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Web-to-Print: The Best or Worst Investment?

Some print service providers are automating production with Web-to-print software, but this strategy does not work for all companies. This article explores why some companies succeed with Web-to-print while others fail.


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About Howie Fenton

Howie Fenton is InfoTrends' Associate Director of Operational Consulting. For over 25 years, he has focused on benchmarking operational and financial performance in in-plants and commercial printers. He can be reached via e-mail at [email protected].


By Trevor Cocks on Mar 20, 2015

Hi Howie, an interesting article and analysis - particularly that last graph.

As a company involved from a vendor perspective in print MIS and W2P, the top 4 challenges there are very real. Customer training and adoption are intertwined as one imo.

I truly believe that many printers go into web-to-print "blinkered" for the wrong reasons... on the principle of "build it and they will come". Some don't really think about how they will promote the site, drive traffic, and educate/train existing customers (the roll-out). They get sold the dream by the vendor - the razzle-dazzle of a flashy looking "storefront" (oh how I hate that word!)

Some printers buy web-to-print for ONE specific client, because they "asked for it"... They haven't had the vision themselves to decide where a strong transactional web presence fits into their business. It is fear-based.. If I don't do this I'll lose the account (or won't win it at all). This is the tail wagging the dog. What can then happen is the client's print buyer goes elsewhere, they lose the account and the w2p solution is left dwindling.

There are two sides to this whole thing: the benefits to the customer, and the benefits for the printer. If both are not met then w2p will fail - it has to be a win-win.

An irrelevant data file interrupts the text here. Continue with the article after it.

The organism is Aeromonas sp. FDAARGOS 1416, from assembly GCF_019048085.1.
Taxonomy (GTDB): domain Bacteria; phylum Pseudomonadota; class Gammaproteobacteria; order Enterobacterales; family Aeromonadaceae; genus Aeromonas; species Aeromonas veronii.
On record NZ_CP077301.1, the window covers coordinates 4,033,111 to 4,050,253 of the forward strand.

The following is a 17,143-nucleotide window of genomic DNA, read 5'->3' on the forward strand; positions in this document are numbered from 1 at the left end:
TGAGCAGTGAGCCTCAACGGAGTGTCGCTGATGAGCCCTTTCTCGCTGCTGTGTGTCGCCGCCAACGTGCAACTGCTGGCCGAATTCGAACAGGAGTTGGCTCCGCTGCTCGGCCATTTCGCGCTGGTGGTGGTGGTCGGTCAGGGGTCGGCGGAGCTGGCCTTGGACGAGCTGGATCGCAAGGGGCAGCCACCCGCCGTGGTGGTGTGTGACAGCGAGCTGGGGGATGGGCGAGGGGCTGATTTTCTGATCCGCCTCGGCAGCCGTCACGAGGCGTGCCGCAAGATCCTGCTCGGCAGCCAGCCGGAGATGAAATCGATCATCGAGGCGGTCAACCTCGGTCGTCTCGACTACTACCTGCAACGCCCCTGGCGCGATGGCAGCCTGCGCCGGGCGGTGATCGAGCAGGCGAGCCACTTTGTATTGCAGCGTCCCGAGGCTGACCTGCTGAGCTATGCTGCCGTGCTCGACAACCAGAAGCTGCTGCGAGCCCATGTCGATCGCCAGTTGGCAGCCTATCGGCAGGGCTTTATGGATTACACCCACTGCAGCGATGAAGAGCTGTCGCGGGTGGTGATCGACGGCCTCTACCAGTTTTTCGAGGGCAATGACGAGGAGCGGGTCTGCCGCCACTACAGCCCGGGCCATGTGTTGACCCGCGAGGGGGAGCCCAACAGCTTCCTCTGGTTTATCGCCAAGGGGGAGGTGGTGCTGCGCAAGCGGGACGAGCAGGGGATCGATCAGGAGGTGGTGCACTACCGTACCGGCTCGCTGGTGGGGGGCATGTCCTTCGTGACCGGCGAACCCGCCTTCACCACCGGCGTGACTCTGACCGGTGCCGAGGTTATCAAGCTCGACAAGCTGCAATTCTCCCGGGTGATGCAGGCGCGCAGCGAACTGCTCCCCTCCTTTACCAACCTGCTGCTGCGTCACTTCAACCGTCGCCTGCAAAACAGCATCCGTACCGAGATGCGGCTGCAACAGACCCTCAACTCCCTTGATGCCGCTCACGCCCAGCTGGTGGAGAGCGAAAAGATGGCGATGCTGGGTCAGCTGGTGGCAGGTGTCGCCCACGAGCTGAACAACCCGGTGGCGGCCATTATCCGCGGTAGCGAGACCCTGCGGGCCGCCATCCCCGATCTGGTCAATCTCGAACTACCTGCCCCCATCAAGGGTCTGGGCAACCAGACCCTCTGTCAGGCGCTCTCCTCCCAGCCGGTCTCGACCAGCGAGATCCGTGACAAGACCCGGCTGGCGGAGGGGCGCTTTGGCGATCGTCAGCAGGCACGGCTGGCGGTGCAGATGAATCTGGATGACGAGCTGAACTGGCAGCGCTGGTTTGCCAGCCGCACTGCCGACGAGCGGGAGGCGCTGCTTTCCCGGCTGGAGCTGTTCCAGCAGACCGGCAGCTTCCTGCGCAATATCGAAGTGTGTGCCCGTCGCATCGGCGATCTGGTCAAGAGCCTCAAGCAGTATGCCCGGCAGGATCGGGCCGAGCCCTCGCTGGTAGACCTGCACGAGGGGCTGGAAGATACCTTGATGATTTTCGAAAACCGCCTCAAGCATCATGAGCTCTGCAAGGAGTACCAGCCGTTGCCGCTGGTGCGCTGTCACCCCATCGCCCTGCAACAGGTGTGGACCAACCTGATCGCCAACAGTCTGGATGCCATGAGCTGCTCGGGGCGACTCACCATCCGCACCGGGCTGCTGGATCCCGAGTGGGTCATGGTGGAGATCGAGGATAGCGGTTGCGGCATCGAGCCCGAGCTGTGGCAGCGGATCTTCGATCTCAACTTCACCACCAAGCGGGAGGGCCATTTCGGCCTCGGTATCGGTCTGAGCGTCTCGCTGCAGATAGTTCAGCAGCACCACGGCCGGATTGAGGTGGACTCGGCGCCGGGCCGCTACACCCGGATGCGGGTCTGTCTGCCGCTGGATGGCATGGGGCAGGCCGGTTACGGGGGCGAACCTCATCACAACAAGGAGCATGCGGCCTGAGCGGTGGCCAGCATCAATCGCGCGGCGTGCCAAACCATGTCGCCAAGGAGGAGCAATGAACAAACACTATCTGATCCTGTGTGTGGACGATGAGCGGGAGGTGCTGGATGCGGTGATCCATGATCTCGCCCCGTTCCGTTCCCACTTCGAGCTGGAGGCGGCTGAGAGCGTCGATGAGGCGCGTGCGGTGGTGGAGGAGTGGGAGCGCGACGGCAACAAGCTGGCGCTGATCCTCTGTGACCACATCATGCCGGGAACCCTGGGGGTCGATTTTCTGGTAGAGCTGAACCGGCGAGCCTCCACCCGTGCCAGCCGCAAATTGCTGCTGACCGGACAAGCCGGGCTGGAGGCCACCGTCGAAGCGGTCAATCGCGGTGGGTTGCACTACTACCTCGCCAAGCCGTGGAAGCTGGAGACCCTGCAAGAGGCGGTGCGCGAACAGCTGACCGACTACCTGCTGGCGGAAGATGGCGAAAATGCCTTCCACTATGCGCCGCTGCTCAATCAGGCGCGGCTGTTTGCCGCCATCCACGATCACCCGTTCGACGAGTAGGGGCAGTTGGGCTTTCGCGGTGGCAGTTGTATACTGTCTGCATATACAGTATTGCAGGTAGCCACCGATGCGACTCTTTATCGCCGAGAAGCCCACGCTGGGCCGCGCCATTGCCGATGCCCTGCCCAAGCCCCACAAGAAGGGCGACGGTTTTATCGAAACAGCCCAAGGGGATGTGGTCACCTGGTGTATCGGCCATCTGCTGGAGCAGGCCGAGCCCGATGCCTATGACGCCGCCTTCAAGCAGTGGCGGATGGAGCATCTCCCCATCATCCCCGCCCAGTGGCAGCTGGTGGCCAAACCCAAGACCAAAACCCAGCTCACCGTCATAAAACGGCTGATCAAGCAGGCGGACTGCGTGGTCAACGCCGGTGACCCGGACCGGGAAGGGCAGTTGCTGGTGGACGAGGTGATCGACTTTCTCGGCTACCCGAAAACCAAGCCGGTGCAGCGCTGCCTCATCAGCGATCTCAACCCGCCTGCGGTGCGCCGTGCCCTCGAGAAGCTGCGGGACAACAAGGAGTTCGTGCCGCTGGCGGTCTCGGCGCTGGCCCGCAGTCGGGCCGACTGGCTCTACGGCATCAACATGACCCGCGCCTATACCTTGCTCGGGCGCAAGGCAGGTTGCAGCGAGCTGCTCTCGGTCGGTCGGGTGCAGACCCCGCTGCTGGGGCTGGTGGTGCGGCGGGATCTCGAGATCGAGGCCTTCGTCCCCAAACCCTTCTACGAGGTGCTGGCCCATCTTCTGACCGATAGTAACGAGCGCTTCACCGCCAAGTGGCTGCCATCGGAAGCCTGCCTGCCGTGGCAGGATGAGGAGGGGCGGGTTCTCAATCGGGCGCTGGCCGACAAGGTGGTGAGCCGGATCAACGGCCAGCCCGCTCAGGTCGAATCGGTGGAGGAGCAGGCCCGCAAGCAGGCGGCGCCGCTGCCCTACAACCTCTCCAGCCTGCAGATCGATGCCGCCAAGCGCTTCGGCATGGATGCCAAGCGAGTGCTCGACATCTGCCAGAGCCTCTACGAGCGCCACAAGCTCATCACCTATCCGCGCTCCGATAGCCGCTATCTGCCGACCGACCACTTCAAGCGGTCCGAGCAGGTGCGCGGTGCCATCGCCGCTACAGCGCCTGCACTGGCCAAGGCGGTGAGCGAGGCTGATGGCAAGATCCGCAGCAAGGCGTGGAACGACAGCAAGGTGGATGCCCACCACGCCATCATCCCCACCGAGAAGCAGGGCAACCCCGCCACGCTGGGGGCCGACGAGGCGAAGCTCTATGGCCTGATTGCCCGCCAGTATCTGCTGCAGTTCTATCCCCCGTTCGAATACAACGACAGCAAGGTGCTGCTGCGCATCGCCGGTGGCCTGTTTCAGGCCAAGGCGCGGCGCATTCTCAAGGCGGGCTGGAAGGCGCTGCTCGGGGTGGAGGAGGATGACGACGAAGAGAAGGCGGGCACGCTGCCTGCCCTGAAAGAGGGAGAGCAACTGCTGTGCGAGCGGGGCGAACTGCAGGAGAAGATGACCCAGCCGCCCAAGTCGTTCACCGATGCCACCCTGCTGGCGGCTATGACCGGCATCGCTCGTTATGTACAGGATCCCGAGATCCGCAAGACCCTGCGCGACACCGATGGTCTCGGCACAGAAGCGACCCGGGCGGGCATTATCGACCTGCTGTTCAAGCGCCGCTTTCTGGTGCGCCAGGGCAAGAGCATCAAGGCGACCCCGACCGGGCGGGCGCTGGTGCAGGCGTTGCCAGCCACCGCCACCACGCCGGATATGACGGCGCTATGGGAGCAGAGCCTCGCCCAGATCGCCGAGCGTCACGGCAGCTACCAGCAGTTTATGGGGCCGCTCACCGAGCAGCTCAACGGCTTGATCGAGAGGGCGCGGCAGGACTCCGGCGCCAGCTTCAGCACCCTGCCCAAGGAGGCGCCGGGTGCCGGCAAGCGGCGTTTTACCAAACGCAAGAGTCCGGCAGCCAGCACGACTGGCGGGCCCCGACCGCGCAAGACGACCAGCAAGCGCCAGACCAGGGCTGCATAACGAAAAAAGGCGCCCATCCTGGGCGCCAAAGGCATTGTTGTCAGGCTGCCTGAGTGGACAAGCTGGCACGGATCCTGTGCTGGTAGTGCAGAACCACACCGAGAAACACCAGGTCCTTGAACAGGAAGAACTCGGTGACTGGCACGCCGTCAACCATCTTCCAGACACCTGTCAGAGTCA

On the customer side the most important areas (imo) are the education and training of customers (as highlighted by your graph). For the printer it is all about the integration (less so staff training in my experience).

The printer must take ownership of marketing the site and training his clients to promote adoption, but likewise the vendors must be more engaged and accountable for integration between MIS and W2P.

Historically the integration issue has been a difficult one, because you are talking to disparate vendors with products that weren't "designed" to talk to each other perhaps. The printer then starts down a path of paying for professional programming/integration services which requires time, money (lots), and the complete cooperation of the MIS and W2P vendors (who may have their own agenda and vested interests). Inevitably the printer either loses interest or money, or runs out of time. Printer's are not IT companies and rarely have the in-house expertise to do this themselves. Painful lessons.

You could argue that the printer is equally responsible for integration, because he should have done due diligence when he chose his MIS/W2P partner(s). He should not have believed throw-away comments about "writing links" or "integration - yes sure that's possible" from a sales-person. He should have pushed this point and seen proof BEFORE making his purchase. What does integration even mean?... In short, it means different things to different people.

The answer? - Well a big topic to discuss here... definitely do a lot of due diligence.

You either choose two solutions (MIS and W2P) and ensure both vendors are on-board for integration and have experience with open-architectures/apis (there are a few truly like this), OR you choose one vendor that can provide it all seamlessly out of the box.

We at Accura MIS offer MIS and Web2Print in one fully integrated solution.


By Judy Berlin on Mar 23, 2015

You raise some valid points, Howie!
Web-to-print is transforming the print industry, bringing with it a host of benefits for print providers, but there are always challenges when implementing new processes. Of those benefits are generating business during off hours; strengthening customer relationships; ensuring brand control; expanding market reach; centralizing administration; and maximizing efficiency.
To me, the pros far outweigh the cons. But remember that achieving Web-to-print success requires ongoing training, commitment and partnership with vendors.


By Howie Fenton on Mar 24, 2015

Thanks Trevor, Judy and tlwengenroth (http://ow.ly/KHSzE. For someone who works with a lot of different companies I am constantly asking myself “Why did this (i.e. technology, product, equipment) work in this company but not that company”. Of course, there's never one simple answer, so instead you start to group the issues into categories such as “poor customer buy-in”, “lacks a champion”, “integration issues”, “internal sabotage”, and others. Then if you're lucky, you can find data to support your observations. I feel very fortunate now that I have joined InfoTrends to be able to find research to support these observations.



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